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Controversial Pipeline Tries New Strategy

February 20th, 2020

Project Overview Map from DEIS
NESE Overview Map from DEIS

Backers of the controversial PennEast Pipeline have switched gears and are now hoping to build the 116-mile natural gas pipeline in two stages: a 68-mile segment in Pennsylvania and a second section that would end in Hopewell Township in Mercer County.

On Jan. 30, the company filed amendments to the $1 billion project with a new strategy of initially building the pipeline in Pennsylvania, where they claim to have won approvals needed for construction. The company has set a target completion date of November 2021.

The company has said the second leg through New Jersey, which faces steeper legal and regulatory hurdles, would be completed by 2023.

“PennEast’s proposal to split the project into two is an acknowledgment of the tenacious opposition and high legal standards being applied in New Jersey. We don’t believe this new strategy will be successful,” said Jim Waltman, executive director of The Watershed Institute.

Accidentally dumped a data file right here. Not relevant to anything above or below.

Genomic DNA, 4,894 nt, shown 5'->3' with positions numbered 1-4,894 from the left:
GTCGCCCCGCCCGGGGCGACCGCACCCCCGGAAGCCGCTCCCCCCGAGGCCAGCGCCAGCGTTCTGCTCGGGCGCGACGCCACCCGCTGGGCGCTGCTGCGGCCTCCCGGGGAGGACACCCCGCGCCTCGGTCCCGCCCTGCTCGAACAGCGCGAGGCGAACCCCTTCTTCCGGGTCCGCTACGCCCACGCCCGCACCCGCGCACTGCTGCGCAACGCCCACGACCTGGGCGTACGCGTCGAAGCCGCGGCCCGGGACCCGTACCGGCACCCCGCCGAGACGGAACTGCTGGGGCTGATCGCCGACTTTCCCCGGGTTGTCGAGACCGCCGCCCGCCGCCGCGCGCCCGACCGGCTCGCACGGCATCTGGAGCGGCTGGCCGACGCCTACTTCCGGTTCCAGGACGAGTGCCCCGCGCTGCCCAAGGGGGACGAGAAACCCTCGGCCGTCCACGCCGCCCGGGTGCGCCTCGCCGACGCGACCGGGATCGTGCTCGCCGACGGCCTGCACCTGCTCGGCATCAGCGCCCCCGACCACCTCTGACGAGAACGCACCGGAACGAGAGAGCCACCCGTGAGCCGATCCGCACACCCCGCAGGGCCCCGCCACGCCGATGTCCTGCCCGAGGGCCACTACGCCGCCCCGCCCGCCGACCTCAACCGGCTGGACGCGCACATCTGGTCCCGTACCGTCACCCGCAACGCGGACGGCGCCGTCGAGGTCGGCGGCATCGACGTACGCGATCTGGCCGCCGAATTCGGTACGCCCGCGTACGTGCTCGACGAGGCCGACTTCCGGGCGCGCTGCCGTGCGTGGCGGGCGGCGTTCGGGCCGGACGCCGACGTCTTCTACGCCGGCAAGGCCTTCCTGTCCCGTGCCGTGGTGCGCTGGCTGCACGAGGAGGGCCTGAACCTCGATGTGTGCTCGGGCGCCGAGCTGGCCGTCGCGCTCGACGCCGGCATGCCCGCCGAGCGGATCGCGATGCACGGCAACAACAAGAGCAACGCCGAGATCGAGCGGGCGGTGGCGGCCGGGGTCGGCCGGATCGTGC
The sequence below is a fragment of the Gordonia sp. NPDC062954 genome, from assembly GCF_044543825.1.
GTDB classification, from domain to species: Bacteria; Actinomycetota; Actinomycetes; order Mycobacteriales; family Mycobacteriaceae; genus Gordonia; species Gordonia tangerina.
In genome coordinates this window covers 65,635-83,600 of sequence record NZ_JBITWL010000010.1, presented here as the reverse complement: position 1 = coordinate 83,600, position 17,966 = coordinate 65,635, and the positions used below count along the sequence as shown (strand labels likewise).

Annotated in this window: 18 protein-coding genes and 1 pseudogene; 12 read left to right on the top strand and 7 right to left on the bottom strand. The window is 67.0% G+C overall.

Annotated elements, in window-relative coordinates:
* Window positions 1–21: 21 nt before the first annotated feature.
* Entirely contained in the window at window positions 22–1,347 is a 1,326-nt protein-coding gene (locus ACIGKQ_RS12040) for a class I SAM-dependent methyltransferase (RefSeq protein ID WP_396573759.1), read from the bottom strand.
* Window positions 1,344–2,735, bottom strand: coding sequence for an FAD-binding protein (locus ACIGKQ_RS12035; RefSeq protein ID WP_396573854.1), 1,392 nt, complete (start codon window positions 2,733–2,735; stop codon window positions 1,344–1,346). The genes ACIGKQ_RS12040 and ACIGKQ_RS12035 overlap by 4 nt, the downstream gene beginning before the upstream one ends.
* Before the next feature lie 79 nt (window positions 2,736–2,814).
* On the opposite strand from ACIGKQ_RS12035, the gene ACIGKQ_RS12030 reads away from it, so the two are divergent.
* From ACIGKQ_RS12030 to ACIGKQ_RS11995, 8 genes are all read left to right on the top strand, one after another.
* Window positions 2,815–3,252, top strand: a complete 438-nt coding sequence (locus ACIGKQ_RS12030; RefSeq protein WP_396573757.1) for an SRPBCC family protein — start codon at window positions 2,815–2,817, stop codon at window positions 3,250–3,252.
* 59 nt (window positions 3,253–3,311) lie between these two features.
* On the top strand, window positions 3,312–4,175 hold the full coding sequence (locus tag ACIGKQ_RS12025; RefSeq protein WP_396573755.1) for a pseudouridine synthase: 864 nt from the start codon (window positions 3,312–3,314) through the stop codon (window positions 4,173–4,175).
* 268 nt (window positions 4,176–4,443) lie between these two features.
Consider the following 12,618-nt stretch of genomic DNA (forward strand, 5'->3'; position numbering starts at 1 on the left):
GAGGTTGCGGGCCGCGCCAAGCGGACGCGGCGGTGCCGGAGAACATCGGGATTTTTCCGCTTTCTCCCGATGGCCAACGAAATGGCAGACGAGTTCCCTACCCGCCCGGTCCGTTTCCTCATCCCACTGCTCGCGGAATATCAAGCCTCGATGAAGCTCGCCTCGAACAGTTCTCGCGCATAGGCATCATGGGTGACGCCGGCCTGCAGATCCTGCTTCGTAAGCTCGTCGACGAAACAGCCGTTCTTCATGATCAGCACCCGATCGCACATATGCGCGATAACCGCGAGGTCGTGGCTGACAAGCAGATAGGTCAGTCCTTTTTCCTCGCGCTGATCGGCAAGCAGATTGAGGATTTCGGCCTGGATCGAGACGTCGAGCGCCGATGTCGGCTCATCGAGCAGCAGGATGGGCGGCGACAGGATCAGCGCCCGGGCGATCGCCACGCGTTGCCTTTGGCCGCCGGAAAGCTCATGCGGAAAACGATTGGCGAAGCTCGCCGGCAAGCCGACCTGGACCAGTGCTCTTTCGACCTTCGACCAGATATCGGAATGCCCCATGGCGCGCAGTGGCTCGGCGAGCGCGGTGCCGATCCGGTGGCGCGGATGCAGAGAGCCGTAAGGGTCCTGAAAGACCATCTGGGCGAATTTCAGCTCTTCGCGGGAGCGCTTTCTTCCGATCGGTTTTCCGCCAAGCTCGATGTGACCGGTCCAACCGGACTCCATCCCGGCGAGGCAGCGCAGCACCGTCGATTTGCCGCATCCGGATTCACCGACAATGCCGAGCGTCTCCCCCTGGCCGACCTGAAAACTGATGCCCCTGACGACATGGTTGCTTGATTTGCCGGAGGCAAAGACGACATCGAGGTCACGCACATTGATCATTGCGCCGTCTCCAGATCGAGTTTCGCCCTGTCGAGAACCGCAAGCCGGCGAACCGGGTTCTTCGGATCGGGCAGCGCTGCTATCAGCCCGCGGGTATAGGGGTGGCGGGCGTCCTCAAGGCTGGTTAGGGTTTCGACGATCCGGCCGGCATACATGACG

Earlier this month, the Federal Energy Regulatory Commission (FERC) supported PennEast’s request for a two-year extension of its deadline to complete construction of the project despite objections from many environmental groups that the company waited until the “eleventh hour” to ask for an extension.

“When PennEast first proposed this unnecessary and damaging pipeline in 2014, it predicted the projected would be completed in 2017. The extraordinary opposition to this pipeline has blocked it so far and the request for an extension shows that the company knows the opposition isn’t going away,” Waltman said.

The company won an extension until March 4 to request a higher court review of a U.S. Court of Appeals decision that ruled the company could not use eminent domain over 40 state-owned lands. If the U.S. Supreme Court decides to review the case, a hearing could occur in the fall. 

 

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